Wolfe Institute Names Author, Activist Barbara Smith As New Hess Scholar

By Radwan Farraj

 

   Author and activist Barbara Smith was recently announced as the Wolfe Institute’s Robert L. Hess Scholar-in-Residence for the academic year of 2022-23. The Scholar-in-Residence program features an annually rotating list of scholars from different disciplines and invites them to participate in public lectures, panels, and engage with BC faculty, staff, and students.

   Smith was one of the founding members of the Combahee River Collective, a black feminist lesbian socialist organization formed in 1974 that aimed to shape black feminism into an agent of social change and reform through political involvement and the fostering of political consciousness. 

   “When I started looking at African American literature, and particularly black women writers, very few people in the nation were doing that, nor did they have any interest in doing it,” Smith told the Vanguard. 

   With the purpose of addressing particular issues that faced black women’s studies, Smith wrote one essay in 1977 titled, “Toward a Black Feminist Criticism,” where she attempted to “define the field of black women’s literature, which had not really been done in any kind of cohesive way before.” Although other scholars were interested in this field of study, Smith explains that it would only have been a handful across the nation, as “they were not necessarily trying to define what might that field be.”

   In 1977, the Combahee River Collective would publish its widely influential “Combahee River Collective Statement,” which would have far-reaching consequences for the development of black feminism and for black women’s studies. 

   “It’s considered to be probably the clearest statement of what black feminism is as a political stance and perspective. And also, it had the seeds of what is now called intersectionality,” said Smith when discussing the importance of outlining the Collective’s goals. “We were talking about how you have to look at race and gender, class and sexuality when you’re forming a political program and political priorities; you can’t just look at one vector.”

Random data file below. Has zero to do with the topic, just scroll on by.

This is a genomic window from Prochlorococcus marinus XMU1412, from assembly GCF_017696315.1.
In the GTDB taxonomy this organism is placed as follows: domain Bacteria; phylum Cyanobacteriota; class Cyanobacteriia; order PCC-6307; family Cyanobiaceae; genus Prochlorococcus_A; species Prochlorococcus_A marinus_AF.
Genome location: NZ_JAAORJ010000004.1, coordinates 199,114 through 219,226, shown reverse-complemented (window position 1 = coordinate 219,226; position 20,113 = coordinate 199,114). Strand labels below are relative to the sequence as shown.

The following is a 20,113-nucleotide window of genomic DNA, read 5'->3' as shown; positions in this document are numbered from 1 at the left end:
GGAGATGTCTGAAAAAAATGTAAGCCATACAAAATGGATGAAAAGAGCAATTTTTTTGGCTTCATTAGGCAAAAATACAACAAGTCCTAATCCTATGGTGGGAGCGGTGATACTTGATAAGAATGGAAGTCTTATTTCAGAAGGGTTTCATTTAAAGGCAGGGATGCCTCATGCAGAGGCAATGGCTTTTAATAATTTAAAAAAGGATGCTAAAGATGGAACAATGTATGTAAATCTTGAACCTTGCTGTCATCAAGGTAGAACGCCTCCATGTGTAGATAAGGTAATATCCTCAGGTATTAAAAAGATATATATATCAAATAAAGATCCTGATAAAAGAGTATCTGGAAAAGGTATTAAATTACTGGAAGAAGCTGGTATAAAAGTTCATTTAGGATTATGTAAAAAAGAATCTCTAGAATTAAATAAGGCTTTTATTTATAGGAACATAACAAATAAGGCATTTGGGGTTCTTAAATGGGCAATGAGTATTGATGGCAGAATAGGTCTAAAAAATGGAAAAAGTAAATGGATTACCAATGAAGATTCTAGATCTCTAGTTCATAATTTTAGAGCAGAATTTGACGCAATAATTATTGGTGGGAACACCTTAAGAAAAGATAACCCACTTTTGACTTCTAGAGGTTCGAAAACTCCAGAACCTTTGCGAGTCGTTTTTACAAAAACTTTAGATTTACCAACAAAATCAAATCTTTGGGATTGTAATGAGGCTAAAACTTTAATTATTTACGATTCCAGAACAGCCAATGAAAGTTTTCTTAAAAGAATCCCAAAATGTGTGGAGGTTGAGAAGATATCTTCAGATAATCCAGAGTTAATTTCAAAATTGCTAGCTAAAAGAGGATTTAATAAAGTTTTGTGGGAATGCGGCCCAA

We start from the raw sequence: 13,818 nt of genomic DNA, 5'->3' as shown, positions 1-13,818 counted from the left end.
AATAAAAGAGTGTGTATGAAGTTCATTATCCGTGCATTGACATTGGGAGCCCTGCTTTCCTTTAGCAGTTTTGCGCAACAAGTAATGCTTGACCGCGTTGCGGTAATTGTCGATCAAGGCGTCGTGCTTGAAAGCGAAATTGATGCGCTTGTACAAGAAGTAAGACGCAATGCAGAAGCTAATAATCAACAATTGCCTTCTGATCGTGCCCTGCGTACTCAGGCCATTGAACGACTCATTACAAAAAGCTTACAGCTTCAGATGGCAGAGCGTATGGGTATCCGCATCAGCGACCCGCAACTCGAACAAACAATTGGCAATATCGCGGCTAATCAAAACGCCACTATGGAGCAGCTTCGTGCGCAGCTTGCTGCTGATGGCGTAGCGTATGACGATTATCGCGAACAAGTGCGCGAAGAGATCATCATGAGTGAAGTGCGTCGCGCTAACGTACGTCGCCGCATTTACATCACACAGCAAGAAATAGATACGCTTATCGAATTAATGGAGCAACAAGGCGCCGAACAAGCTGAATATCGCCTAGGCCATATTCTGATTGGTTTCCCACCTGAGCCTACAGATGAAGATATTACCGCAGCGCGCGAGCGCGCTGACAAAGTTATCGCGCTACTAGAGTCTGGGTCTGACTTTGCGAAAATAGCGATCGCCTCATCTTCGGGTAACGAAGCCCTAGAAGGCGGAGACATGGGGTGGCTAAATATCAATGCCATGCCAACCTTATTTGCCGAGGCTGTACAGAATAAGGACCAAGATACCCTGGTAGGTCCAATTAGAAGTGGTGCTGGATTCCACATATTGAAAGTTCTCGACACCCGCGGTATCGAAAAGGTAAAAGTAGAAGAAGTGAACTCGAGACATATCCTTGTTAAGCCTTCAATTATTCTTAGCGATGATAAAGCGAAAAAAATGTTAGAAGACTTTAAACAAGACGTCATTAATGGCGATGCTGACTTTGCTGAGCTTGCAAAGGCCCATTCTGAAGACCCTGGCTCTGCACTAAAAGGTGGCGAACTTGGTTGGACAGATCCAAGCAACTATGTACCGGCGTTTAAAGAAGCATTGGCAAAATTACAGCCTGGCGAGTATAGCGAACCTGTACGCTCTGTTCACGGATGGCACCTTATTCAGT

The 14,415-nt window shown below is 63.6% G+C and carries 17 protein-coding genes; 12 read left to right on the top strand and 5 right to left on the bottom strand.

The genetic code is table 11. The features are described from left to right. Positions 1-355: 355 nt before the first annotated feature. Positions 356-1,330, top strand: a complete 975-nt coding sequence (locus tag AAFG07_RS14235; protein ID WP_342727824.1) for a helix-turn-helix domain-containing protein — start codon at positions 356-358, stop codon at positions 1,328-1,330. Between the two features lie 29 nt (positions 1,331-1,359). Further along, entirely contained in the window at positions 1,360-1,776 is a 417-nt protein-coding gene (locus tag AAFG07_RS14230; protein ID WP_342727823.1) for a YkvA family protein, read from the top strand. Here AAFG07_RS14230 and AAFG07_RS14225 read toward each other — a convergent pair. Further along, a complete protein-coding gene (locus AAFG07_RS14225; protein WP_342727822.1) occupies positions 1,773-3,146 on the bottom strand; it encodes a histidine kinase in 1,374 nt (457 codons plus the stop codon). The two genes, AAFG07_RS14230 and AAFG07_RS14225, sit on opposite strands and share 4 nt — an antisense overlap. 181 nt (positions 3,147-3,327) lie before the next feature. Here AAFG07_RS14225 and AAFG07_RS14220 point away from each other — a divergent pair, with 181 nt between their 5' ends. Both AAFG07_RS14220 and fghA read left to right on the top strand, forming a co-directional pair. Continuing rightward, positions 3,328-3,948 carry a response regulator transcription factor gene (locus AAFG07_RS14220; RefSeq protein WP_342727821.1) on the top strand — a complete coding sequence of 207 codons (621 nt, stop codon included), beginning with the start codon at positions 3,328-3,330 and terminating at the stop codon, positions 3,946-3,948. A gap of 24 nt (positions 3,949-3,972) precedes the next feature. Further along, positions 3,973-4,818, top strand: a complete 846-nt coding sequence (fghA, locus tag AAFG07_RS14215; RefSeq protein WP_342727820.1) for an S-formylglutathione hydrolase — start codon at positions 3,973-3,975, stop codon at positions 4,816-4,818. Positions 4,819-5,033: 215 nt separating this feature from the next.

The Collective’s work has influenced present-day activist organizations like Black Lives Matter and the perspectives of its leaders who have been shaped by the Combahee River Collective’s goals and influence in developing black feminism. 

“We made the point that we were not solely women. We were not solely black, that we were both black and women, and that we could not be divided from each other,” stated Smith. 

   With her new title as Hess Scholar-in-Residence, Smith expressed her enthusiasm to engage with BC faculty and staff, in particular students, and discuss the change in college curriculums since her time as a college student. Referencing her joy in engaging with students, Smith said, “I believe that’s why people choose, should choose to be in classrooms because they want to be. They wanna be around, you know, people who are young, alert, energetic, idealist, and curious.” 

   Smith will be attending events hosted by the Wolfe Institute through March. The events cover a range of topics from discussions about elections to intersectionality and reproductive justice.

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